Marine researchers refer to the increasing influx of warm Atlantic water masses into the Arctic Ocean as ‘Atlantification’. To date, this process has mainly been investigated from an oceanographic perspective. In two new studies, AWI sea-ice physicists have, for the first time, estimated the effects of the input of heat on the sea-ice growth in the Arctic. Of note here: in those places where the sea ice completely melts in summer, in the following winter the sea releases especially large amounts of heat into the atmosphere. As a result, the sea freezes so rapidly that it compensates for the summertime ice losses. “Young, thin sea ice conducts heat significantly better than thick ice, and therefore less effectively protects the sea from cooling. At the same time, more water freezes on the bottom of the ice, which is why thin ice grows more quickly than thick ice,” explains AWI sea-ice physicist Dr Robert Ricker.
The important winter growth no longer takes place as smoothly in all marginal seas, as Ricker and colleagues found using long-term data on the thickness, concentration and drift of Arctic sea ice. “We analysed satellite data from the ESA Climate Change Initiative and found that in the period from 2002 to 2019, less and less sea ice formed, especially in the Barents Sea and Kara Sea,” Ricker reports. In the East Siberian Sea, as well as in the Beaufort and Chukchi Seas, on the other hand, the winter ice production is still high enough to compensate for the losses in summer.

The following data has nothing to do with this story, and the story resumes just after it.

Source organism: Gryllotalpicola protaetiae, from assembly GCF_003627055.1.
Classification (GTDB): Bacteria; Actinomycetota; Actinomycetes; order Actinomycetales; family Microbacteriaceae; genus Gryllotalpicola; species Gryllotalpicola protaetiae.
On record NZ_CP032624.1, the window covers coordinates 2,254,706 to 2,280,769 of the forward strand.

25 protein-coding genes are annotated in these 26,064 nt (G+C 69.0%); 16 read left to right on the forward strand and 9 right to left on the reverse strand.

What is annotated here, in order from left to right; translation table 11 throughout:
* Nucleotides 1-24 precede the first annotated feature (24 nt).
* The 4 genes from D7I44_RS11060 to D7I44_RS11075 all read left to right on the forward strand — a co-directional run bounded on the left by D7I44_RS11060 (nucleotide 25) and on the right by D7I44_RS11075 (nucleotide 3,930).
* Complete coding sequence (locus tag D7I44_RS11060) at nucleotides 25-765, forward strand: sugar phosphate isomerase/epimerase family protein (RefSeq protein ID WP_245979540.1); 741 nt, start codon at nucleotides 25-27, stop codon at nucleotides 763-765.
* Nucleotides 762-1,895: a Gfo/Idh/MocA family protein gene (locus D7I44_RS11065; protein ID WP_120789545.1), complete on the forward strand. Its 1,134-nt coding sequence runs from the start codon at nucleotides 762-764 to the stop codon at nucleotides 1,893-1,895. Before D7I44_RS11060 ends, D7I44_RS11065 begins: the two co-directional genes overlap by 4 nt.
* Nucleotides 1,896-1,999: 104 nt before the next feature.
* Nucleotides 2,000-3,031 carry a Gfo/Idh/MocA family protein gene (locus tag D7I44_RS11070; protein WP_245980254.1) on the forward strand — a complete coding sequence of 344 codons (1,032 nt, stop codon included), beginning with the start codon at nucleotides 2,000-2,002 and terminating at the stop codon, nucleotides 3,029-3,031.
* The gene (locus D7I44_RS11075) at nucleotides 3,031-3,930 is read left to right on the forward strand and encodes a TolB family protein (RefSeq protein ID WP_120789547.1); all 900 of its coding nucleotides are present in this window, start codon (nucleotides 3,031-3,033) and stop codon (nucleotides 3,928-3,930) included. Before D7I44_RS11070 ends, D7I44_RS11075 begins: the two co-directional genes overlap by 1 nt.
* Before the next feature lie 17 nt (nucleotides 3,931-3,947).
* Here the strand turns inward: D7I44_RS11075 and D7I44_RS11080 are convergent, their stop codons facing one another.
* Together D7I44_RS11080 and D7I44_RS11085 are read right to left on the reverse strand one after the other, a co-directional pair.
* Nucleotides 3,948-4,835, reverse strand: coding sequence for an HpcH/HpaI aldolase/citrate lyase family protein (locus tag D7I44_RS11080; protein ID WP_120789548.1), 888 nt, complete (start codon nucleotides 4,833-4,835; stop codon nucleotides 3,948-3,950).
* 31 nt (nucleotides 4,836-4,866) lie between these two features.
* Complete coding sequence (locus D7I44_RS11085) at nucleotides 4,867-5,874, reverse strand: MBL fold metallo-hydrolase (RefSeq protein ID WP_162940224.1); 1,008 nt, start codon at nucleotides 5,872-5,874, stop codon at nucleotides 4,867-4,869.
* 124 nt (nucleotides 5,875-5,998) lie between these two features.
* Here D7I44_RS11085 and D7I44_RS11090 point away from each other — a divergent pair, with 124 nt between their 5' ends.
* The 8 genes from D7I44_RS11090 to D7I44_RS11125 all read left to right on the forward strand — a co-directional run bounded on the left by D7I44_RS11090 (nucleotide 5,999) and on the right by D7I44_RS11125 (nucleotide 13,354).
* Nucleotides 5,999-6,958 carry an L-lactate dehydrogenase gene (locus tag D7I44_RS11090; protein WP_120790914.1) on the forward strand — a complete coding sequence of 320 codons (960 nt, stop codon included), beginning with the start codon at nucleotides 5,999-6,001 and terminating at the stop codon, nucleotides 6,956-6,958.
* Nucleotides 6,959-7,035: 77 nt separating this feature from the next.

To determine the cause of these varying regional trends, the researchers simulated the interaction between the ocean, ice, wind, and air temperature for the past four decades using two coupled ice-ocean models. Both simulations led to the same conclusion. “The warm water masses that flow from the North Atlantic into the Arctic Ocean are responsible for slowing or even preventing ice growth in the Barents and Kara Seas. If new ice does form, it’s significantly thinner than before,” says Ricker, adding: “If Atlantification persists to this extent, and the winter temperatures in the Arctic continue to rise, in the long term we will also see changes in the regions of the Arctic Ocean further east. In that case, the ice cover in the Arctic Ocean will decline and become thinner and more fragile than it already is.